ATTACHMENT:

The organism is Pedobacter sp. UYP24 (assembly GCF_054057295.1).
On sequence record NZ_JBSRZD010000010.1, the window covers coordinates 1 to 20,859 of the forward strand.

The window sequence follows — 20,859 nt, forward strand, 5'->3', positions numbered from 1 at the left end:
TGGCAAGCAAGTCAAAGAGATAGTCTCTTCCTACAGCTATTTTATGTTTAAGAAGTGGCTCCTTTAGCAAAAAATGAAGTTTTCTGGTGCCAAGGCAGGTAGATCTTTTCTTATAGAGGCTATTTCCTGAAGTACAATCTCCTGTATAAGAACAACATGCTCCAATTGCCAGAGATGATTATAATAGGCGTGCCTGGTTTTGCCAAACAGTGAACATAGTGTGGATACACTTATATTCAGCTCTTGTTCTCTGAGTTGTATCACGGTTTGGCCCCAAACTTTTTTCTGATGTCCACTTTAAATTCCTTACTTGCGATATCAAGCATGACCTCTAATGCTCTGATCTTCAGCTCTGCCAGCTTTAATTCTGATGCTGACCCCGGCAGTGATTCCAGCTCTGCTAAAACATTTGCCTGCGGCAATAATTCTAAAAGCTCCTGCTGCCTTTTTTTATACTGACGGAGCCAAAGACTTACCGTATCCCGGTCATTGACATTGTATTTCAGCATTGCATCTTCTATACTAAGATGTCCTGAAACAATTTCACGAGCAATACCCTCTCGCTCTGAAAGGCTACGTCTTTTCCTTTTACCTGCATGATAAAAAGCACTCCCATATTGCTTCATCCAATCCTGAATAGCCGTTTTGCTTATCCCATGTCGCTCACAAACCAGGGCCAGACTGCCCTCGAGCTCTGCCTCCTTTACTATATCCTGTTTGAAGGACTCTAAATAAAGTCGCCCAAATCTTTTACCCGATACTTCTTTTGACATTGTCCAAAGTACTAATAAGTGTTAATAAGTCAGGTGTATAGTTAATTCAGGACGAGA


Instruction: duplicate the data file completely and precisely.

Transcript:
The organism is Pedobacter sp. UYP24 (assembly GCF_054057295.1).
On sequence record NZ_JBSRZD010000010.1, the window covers coordinates 1 to 20,859 of the forward strand.

The window sequence follows — 20,859 nt, forward strand, 5'->3', positions numbered from 1 at the left end:
TGGCAAGCAAGTCAAAGAGATAGTCTCTTCCTACAGCTATTTTATGTTTAAGAAGTGGCTCCTTTAGCAAAAAATGAAGTTTTCTGGTGCCAAGGCAGGTAGATCTTTTCTTATAGAGGCTATTTCCTGAAGTACAATCTCCTGTATAAGAACAACATGCTCCAATTGCCAGAGATGATTATAATAGGCGTGCCTGGTTTTGCCAAACAGTGAACATAGTGTGGATACACTTATATTCAGCTCTTGTTCTCTGAGTTGTATCACGGTTTGGCCCCAAACTTTTTTCTGATGTCCACTTTAAATTCCTTACTTGCGATATCAAGCATGACCTCTAATGCTCTGATCTTCAGCTCTGCCAGCTTTAATTCTGATGCTGACCCCGGCAGTGATTCCAGCTCTGCTAAAACATTTGCCTGCGGCAATAATTCTAAAAGCTCCTGCTGCCTTTTTTTATACTGACGGAGCCAAAGACTTACCGTATCCCGGTCATTGACATTGTATTTCAGCATTGCATCTTCTATACTAAGATGTCCTGAAACAATTTCACGAGCAATACCCTCTCGCTCTGAAAGGCTACGTCTTTTCCTTTTACCTGCATGATAAAAAGCACTCCCATATTGCTTCATCCAATCCTGAATAGCCGTTTTGCTTATCCCATGTCGCTCACAAACCAGGGCCAGACTGCCCTCGAGCTCTGCCTCCTTTACTATATCCTGTTTGAAGGACTCTAAATAAAGTCGCCCAAATCTTTTACCCGATACTTCTTTTGACATTGTCCAAAGTACTAATAAGTGTTAATAAGTCAGGTGTATAGTTAATTCAGGACGAGA